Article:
I realize that this rule might differ from one company's coding standards to another, but in general, which is preferred?

  1. With a space after the line-comment:

    int foo = Bar(quux + 1); // compensate for quux being off by 1
    foo = Bar(quux + 1) # compensate for quux being off by 1
  2. No space after the line comment:

    int foo = Bar(quux + 1); //compensate for quux being off by 1
    foo = Bar(quux + 1) #compensate for quux being off by 1

I haven't been able to find anything online regarding this aspect of coding style. My guess is that including a space is the preferred style for all languages, but I'd like some "hard evidence" to confirm or deny this.

It sounds so far like everyone has anecdotal evidence that using a space is preferred. Can anyone point me in the direction of some official or otherwise published coding standards that directly address the issue of comment formatting and whether a space should be used?

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    a bounty? seriously? – nickf Sep 30 '09 at 6:02
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    I don't know why this should be that much important. What IS important, is what actually works for you and for your environment. Not, what someone has defined - and this is actually what the famous C++ Coding Standards says (more or less). – fmuecke Oct 1 '09 at 22:53
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    @AviD, I disagree: nailing down useless "degrees of freedom" in formatting is a key aspect of coding standards -- you appear to define "a sensible company" as one that doesn't care for "egoless programming" and "shared code ownership", while for me it's crucial to emphasize those aspects. A large codebase that's maddeningly inconsistent in trivial aspects is that much harder to maintain and reuse, and a lot of time is wasted in "bikeshed" debates on trivial issues of style -- nail them down once and for all, and, full speed ahead. – Alex Martelli Oct 5 '09 at 0:32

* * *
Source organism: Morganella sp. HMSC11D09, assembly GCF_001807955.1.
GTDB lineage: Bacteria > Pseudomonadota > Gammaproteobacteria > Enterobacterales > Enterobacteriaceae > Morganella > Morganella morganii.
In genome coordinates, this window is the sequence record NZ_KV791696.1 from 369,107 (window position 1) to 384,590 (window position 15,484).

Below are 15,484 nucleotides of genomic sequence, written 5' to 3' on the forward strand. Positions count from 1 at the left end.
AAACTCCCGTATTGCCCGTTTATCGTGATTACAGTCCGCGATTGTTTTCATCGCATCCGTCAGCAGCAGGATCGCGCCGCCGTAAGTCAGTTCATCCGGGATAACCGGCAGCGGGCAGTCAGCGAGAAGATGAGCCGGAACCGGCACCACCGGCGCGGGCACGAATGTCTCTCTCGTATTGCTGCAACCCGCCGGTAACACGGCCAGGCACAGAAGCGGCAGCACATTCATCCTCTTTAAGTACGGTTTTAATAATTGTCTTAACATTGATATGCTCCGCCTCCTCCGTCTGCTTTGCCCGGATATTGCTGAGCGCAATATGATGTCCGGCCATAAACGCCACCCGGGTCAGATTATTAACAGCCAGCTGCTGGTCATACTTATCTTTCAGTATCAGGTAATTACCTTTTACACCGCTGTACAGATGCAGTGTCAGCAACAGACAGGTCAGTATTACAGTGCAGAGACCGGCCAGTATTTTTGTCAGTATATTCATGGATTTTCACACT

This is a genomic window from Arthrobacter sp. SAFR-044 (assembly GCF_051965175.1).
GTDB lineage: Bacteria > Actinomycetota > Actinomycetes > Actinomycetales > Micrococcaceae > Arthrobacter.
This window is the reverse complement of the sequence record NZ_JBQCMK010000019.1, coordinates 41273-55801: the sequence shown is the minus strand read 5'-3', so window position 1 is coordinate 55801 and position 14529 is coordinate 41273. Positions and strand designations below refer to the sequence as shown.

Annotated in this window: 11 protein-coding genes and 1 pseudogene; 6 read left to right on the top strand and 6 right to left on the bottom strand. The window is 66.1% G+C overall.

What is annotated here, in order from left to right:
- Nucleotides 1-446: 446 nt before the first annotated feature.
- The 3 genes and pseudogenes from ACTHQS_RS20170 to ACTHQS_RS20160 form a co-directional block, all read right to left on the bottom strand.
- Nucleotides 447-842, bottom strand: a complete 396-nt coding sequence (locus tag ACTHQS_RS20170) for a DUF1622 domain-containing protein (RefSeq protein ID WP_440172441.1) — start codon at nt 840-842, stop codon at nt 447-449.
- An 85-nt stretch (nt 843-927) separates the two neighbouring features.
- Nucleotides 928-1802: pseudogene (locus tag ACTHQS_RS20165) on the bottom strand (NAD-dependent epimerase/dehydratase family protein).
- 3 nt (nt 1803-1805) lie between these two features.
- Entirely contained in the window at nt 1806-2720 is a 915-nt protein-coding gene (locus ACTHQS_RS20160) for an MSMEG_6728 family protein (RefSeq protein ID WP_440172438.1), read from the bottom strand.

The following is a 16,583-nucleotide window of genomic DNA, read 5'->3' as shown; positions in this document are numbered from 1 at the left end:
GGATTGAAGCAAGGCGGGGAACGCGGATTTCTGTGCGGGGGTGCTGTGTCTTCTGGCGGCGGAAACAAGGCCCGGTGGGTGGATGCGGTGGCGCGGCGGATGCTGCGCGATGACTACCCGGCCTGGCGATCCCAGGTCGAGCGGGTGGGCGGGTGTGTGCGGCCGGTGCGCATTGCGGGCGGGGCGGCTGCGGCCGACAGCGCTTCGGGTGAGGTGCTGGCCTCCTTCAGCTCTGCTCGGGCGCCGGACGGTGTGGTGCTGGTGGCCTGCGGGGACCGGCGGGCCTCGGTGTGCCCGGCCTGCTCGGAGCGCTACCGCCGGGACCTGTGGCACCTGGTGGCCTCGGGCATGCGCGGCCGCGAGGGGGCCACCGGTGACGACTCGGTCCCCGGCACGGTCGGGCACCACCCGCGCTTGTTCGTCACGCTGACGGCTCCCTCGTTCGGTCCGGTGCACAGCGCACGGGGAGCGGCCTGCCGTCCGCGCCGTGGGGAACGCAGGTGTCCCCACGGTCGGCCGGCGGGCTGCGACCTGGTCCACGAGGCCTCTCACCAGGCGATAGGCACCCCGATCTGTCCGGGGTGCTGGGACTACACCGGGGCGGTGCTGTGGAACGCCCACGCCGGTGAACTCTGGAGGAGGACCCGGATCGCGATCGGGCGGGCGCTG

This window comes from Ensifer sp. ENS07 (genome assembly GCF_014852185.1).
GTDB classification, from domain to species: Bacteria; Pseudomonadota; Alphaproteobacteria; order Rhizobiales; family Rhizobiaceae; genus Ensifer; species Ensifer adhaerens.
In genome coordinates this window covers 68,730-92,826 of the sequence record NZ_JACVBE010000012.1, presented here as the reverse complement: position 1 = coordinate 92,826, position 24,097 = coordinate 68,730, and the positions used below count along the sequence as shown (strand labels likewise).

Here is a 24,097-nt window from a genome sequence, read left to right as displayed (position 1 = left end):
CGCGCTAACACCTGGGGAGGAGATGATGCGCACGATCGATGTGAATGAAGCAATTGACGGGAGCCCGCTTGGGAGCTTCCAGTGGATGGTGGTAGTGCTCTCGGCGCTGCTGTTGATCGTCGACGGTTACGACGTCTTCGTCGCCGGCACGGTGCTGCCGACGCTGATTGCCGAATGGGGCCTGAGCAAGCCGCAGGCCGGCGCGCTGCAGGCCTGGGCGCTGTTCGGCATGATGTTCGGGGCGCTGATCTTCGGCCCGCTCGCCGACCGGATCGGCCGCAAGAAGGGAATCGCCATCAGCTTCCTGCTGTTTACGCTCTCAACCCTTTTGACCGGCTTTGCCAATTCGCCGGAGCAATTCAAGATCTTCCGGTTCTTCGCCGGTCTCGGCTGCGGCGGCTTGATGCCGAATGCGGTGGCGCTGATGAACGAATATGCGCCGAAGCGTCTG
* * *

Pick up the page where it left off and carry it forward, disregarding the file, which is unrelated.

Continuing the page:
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    @aabs, I emphatically do NOT see "programmer morale" being "completely destroyed" at Google, my current employer: on the contrary, I've never seen developers happier or more empowered. A year ago I made a lateral step from the management ladder to the developer ladder and I'm even happier now than I was when I was managing. Part of this empowerment are rigid, strictly enforced style guides established and evolved by developers' consensus for all the major languages we use (C++, Java, Python, ...) -- removing useless degrees of freedom (and unending fights over them) is VERY useful! – Alex Martelli Oct 7 '09 at 4:10
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    @aabs, cont.: I've done many presentations on code reviews making (among others) the same point -- don't waste reviewer brainpower on idiotic issues such as spacing (and brace placement in other languages than Python;-): have those rules rigidly, inflexibly enforced by automated tools that stop any code from polluting the shared-ownership codebase if it breaks the rigid style guidelines. This is what empowers reviewers to focus on what really matters without being distracted by idiosyncratic likes and dislikes for irrelevant lexical issues (and future maintainers, etc, etc). – Alex Martelli Oct 7 '09 at 4:14

Python's official style guide, PEP 8, is very clear about this issue:

Each line of a block comment starts with a # and a single space (unless it is indented text inside the comment).


Inline comments should be separated by at least two spaces from the statement. They should start with a # and a single space.

This confirms everybody's anecdotal evidence, but I think this is the first answer to quote "some official or otherwise published coding standards" as requested;-).


I've developed software in many languages for about 10 years on projects large and small. I have yet to see anyone intentionally not use a space. In the scheme of things it doesn't really matter that much (after all, we all know those are comments and can read them), but I do think the no-space version looks similar to commented-out code and requires an extra millisecond of brain power to confirm it is a comment :-)